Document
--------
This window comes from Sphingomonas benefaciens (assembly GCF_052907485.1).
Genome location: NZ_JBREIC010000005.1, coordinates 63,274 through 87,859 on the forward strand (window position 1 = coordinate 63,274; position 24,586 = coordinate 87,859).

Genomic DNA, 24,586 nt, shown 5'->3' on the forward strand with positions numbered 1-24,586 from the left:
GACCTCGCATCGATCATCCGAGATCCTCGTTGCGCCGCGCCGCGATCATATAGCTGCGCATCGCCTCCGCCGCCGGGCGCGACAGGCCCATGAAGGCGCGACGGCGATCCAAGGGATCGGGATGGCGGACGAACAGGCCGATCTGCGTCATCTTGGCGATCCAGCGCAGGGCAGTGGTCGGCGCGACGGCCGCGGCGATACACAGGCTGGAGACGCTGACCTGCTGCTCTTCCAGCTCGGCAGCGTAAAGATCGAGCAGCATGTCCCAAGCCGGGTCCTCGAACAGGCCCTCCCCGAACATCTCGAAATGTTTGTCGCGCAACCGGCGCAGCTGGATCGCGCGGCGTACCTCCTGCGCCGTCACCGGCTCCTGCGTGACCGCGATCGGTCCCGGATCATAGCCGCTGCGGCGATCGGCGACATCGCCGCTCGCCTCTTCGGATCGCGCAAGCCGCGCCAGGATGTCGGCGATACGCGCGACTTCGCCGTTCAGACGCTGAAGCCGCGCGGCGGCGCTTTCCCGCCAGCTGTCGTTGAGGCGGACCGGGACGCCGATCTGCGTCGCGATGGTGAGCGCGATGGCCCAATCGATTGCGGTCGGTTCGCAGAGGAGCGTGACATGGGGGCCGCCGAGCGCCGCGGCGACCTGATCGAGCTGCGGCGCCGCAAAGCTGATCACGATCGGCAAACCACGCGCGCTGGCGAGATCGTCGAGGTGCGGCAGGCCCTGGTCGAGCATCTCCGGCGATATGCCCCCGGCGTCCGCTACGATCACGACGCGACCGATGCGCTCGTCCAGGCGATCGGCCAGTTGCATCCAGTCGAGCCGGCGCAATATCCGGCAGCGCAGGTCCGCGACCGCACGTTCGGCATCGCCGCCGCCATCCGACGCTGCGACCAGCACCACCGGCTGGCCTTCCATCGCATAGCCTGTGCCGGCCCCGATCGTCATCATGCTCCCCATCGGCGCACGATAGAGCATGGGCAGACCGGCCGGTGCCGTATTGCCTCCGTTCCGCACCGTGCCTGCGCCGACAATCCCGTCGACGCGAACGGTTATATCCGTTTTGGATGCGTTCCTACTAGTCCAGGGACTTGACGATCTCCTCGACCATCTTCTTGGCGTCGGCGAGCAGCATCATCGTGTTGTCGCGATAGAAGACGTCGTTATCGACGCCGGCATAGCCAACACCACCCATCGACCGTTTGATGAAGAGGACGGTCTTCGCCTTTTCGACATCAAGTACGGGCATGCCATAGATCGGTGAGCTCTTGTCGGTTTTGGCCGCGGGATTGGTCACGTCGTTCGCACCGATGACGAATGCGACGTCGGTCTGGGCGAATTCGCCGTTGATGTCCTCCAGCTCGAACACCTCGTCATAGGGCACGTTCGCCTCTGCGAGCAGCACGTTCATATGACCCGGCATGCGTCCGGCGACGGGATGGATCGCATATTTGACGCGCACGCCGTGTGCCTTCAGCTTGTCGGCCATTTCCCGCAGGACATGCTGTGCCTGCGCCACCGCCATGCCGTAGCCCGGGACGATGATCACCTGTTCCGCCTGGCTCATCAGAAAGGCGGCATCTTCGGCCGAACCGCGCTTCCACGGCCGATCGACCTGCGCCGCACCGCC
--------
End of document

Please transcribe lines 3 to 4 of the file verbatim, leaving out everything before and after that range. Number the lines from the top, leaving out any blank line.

Genomic DNA, 24,586 nt, shown 5'->3' on the forward strand with positions numbered 1-24,586 from the left:
GACCTCGCATCGATCATCCGAGATCCTCGTTGCGCCGCGCCGCGATCATATAGCTGCGCATCGCCTCCGCCGCCGGGCGCGACAGGCCCATGAAGGCGCGACGGCGATCCAAGGGATCGGGATGGCGGACGAACAGGCCGATCTGCGTCATCTTGGCGATCCAGCGCAGGGCAGTGGTCGGCGCGACGGCCGCGGCGATACACAGGCTGGAGACGCTGACCTGCTGCTCTTCCAGCTCGGCAGCGTAAAGATCGAGCAGCATGTCCCAAGCCGGGTCCTCGAACAGGCCCTCCCCGAACATCTCGAAATGTTTGTCGCGCAACCGGCGCAGCTGGATCGCGCGGCGTACCTCCTGCGCCGTCACCGGCTCCTGCGTGACCGCGATCGGTCCCGGATCATAGCCGCTGCGGCGATCGGCGACATCGCCGCTCGCCTCTTCGGATCGCGCAAGCCGCGCCAGGATGTCGGCGATACGCGCGACTTCGCCGTTCAGACGCTGAAGCCGCGCGGCGGCGCTTTCCCGCCAGCTGTCGTTGAGGCGGACCGGGACGCCGATCTGCGTCGCGATGGTGAGCGCGATGGCCCAATCGATTGCGGTCGGTTCGCAGAGGAGCGTGACATGGGGGCCGCCGAGCGCCGCGGCGACCTGATCGAGCTGCGGCGCCGCAAAGCTGATCACGATCGGCAAACCACGCGCGCTGGCGAGATCGTCGAGGTGCGGCAGGCCCTGGTCGAGCATCTCCGGCGATATGCCCCCGGCGTCCGCTACGATCACGACGCGACCGATGCGCTCGTCCAGGCGATCGGCCAGTTGCATCCAGTCGAGCCGGCGCAATATCCGGCAGCGCAGGTCCGCGACCGCACGTTCGGCATCGCCGCCGCCATCCGACGCTGCGACCAGCACCACCGGCTGGCCTTCCATCGCATAGCCTGTGCCGGCCCCGATCGTCATCATGCTCCCCATCGGCGCACGATAGAGCATGGGCAGACCGGCCGGTGCCGTATTGCCTCCGTTCCGCACCGTGCCTGCGCCGACAATCCCGTCGACGCGAACGGTTATATCCGTTTTGGATGCGTTCCTACTAGTCCAGGGACTTGACGATCTCCTCGACCATCTTCTTGGCGTCGGCGAGCAGCATCATCGTGTTGTCGCGATAGAAGACGTCGTTATCGACGCCGGCATAGCCAACACCACCCATCGACCGTTTGATGAAGAGGACGGTCTTCGCCTTTTCGACATCAAGTACGGGCATGCCATAGATCGGTGAGCTCTTGTCGGTTTTGGCCGCGGGATTGGTCACGTCGTTCGCACCGATGACGAATGCGACGTCGGTCTGGGCGAATTCGCCGTTGATGTCCTCCAGCTCGAACACCTCGTCATAGGGCACGTTCGCCTCTGCGAGCAGCACGTTCATATGACCCGGCATGCGTCCGGCGACGGGATGGATCGCATATTTGACGCGCACGCCGTGTGCCTTCAGCTTGTCGGCCATTTCCCGCAGGACATGCTGTGCCTGCGCCACCGCCATGCCGTAGCCCGGGACGATGATCACCTGTTCCGCCTGGCTCATCAGAAAGGCGGCATCTTCGGCCGAACCGCGCTTCCACGGCCGATCGACCTGCGCCGCACCGCC